But it certainly helps manage expectations. And, certainly for those that are super keen to get back to higher impact exercise, following the guide will help you plan a gradual build up.


Being Active at Home – A Guide for Older Adults

Posted on 31st May 2020 by

A new booklet, co-funded and developed by Sport England and Public Health England (PHE), has just been launched! It aims to help older adults keep up their activity levels while isolating due to coronavirus (Covid-19).

This is part of the Sport England Join the Movement campaign designed to provide inspiration and trusted information to the public about how to get active in and around the home during the coronavirus pandemic.

Being active is good for our physical and mental wellbeing. This is why we should all try to move regularly, including exercises to help stay strong and steady. This particularly applies to those of us who have health conditions or are older. Due to coronavirus we are all spending more time within our home, so it is important that we find ways to build activity into our day, every day.

Over the next few weeks, you may have health and social care appointments cancelled or delayed. If you are waiting for treatment, being active is one of the best things you can do to look after your health, as part of a healthy lifestyle. Being active at a level that feels comfortable is unlikely to make your health worse; in fact it can help to manage many health conditions.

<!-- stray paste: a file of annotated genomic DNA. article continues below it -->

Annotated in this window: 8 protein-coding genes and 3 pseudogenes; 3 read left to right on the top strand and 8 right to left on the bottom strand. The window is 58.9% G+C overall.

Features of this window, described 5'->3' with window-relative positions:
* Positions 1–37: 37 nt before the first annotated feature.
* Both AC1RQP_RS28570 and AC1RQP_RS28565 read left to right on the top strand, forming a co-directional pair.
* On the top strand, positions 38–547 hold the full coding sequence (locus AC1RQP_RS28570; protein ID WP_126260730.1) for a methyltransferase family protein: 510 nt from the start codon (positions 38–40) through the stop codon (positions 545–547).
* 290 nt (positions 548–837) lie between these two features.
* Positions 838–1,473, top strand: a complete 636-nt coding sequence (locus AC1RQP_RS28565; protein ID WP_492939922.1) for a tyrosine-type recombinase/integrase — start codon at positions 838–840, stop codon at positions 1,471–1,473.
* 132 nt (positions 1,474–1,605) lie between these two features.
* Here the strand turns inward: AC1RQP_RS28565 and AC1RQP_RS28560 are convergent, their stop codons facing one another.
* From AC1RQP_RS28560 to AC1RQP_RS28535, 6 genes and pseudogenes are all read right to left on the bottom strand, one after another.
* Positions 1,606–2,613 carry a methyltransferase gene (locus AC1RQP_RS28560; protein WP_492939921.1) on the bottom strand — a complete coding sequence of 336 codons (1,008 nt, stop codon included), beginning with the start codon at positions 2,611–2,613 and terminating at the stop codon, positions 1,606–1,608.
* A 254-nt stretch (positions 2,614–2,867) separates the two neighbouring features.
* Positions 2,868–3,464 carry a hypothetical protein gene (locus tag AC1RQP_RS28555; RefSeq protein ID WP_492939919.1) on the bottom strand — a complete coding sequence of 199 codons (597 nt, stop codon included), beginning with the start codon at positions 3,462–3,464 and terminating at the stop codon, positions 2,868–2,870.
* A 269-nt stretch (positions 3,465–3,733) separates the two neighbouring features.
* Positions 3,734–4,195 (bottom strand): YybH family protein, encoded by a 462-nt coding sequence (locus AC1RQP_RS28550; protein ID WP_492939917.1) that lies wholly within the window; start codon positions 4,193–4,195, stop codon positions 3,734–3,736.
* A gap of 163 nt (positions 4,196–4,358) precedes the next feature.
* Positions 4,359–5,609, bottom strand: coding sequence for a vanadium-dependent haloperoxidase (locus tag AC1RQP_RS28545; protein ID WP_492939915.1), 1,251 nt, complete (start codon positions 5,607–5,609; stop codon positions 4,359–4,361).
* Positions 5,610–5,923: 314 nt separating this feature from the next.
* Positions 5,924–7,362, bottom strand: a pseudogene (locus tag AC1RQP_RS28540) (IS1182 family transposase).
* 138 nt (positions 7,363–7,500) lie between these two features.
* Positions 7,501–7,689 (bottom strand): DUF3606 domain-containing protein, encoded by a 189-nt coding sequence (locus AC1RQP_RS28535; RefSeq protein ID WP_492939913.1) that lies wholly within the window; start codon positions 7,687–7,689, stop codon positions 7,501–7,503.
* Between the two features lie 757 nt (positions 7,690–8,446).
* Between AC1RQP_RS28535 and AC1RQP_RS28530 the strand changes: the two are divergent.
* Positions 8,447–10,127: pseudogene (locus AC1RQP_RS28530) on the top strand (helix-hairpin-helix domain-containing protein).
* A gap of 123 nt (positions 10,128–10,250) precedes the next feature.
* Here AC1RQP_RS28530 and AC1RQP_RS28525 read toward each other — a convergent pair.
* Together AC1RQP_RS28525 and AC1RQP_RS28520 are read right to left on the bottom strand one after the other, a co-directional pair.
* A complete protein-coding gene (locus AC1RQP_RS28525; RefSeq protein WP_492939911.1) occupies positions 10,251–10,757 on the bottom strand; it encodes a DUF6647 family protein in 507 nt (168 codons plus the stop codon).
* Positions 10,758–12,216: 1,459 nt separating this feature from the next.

Most of us are spending much more time within our home. This can be frustrating and upsetting, and it can be harder to be active when you can’t do your normal daily activities. This guide will help you to find ways to build activity into your day. If the exercise suggested doesn’t work for you, feel free to adapt them based on what you can do.

There’s some fantastic, simple strengthening and balance exercises.

As well as lot’s of general health and wellbeing advice.

If you’re struggling with your activities, we can help with providing an online video appointment or telephone support. So, do get in touch. You can call us on 023 8025 3317.


Working Out at Home, Injury Free

Posted on 29th April 2020 by

“Now more than ever, it’s important we look after ourselves.” This is the message we’re being given and great advice. Alongside following social distancing and isolation guidelines, looking after ourselves is absolutely key.